Image via Shutterstock
Should women have a choice in what to wear to work?
Indignant females in Japan have started a movement to speak out against having to wear uncomfortable and damaging high heels. Freelance writer Yumi Ishikawa established the ‘#KuToo’ movement in response to the nation’s strict dress codes that make it mandatory for women to wear heels to work or during job interviews. The demanding rule has been likened to “modern-day binding.”
According to The Guardian, the petition calls for the rules to be re-evaluated as forcing women to wear heels is an act of sexual discrimination. The protest has garnered over 30,000 signatures by local women who feel they should have the ability to choose their own office attire.
The word “#KuToo” is a play on #MeToo. The term “Ku” can be interpreted to mean “Kutsu,” Japanese for shoes, and “Kutsuu,” which means pain.
Japan’s welfare minister has fought back against the demonstration, justifying that high heels are supposedly an appropriate choice of footwear and are “occupationally necessary.”
However, not all men agree with the minister, as some have marched down the streets of Tokyo in high heels to show their support for females. Shoemaker Jun Ito told The Japan Times that he would feel “annoyed” too if he was made to wear them. After posing for a photo, he immediately took them off because the shoes made his swagger “unstable” and gave him “sweaty feet.”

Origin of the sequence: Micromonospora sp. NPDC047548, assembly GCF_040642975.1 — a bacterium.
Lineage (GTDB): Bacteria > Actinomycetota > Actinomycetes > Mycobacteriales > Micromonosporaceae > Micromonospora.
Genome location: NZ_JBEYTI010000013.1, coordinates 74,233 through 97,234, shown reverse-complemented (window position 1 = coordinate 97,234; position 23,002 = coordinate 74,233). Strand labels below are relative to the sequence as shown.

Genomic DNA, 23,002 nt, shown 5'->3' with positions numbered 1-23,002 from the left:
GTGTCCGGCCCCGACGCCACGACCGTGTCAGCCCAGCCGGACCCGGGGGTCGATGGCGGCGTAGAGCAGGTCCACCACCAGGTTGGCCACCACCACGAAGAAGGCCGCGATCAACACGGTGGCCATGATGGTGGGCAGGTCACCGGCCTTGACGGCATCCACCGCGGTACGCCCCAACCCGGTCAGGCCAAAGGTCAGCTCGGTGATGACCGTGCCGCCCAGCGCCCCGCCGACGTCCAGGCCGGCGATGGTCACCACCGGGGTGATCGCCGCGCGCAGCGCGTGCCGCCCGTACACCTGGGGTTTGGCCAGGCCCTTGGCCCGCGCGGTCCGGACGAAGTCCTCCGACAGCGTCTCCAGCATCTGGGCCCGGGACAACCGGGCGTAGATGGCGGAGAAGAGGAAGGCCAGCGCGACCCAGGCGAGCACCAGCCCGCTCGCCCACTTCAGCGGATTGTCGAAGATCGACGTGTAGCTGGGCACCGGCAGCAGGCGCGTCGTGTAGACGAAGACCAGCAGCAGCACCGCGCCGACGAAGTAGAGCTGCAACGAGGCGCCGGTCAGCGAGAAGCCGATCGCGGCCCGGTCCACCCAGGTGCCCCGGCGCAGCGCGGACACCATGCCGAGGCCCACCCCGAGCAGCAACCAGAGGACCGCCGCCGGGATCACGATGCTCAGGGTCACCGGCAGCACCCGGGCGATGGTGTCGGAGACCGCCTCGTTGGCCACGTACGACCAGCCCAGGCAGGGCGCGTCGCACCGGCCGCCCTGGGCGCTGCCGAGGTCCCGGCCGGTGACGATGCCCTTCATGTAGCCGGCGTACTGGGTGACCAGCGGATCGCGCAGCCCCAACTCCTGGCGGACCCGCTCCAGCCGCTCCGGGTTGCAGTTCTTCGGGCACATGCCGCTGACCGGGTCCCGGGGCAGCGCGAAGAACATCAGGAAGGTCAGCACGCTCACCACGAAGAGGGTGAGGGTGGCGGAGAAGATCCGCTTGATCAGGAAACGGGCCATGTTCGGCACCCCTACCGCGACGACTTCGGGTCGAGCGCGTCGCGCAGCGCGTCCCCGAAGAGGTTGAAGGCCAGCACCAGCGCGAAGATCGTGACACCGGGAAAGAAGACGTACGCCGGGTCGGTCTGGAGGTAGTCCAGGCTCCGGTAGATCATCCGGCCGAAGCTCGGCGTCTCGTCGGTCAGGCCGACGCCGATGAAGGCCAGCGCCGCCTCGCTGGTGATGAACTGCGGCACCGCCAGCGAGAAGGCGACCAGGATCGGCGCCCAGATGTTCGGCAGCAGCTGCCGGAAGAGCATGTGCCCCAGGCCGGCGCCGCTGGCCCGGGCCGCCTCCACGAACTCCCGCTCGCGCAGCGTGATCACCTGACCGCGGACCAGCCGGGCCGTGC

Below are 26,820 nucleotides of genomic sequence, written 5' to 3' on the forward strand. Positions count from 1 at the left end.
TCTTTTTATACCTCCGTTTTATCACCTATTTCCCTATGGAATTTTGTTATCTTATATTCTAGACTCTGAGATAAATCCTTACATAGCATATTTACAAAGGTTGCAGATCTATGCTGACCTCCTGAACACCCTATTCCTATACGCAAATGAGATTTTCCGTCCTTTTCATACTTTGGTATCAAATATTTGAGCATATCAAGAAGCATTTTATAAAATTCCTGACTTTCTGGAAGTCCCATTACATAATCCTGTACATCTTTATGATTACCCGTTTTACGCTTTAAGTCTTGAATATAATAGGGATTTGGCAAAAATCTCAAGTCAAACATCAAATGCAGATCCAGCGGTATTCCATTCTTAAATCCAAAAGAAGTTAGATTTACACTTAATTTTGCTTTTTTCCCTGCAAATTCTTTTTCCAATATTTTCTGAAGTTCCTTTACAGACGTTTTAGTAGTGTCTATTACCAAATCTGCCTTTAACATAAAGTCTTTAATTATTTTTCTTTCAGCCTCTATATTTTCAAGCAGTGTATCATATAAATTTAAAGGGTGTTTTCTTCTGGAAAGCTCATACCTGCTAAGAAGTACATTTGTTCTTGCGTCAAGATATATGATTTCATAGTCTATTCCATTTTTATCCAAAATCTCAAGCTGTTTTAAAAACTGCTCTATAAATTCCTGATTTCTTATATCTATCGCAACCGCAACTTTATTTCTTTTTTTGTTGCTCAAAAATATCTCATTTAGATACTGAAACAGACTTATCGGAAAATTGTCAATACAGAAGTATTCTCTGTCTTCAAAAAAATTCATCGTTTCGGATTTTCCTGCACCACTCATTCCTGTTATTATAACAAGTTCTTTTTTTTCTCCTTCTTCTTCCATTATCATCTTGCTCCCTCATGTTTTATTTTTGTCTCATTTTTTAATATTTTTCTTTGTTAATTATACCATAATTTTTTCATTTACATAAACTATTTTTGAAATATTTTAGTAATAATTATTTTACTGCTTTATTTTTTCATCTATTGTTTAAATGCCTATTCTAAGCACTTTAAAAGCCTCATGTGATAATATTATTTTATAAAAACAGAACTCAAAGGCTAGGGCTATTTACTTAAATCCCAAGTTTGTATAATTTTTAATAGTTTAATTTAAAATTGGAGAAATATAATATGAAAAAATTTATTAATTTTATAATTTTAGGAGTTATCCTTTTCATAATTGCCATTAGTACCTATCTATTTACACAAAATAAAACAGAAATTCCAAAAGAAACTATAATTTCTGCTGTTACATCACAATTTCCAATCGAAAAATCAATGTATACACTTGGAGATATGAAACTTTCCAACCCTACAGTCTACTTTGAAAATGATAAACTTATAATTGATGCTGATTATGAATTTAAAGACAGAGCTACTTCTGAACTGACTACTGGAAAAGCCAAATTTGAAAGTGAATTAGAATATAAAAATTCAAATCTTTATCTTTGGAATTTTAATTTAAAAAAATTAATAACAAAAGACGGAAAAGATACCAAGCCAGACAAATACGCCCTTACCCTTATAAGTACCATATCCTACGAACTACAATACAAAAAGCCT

— 石川優実@#KuToo署名中👞👠 (@ishikawa_yumi) June 10, 2019
— TicToc by Bloomberg (@tictoc) June 9, 2019
I lived and worked in japan and this is VERY MUCH REAL. I ran down hallways, bussed tables, cleaned hot springs, did heavy lifting and stood for 12 hrs at a time in heels and a skirt because it was my dress code. #kutoo https://t.co/yOxWaD9l1t
— Becky 🐛 (@muni_maniac) June 10, 2019
Yet another example of why Japan is ranked so low on the gender equality index. Extremely misogynistic thinking from the Minister of Health & Labor. https://t.co/iPgpgWcTcx
— cutenekko (@cutenekko) June 6, 2019
— Laura Soto Salazar (@lalasoto) June 10, 2019Visit Website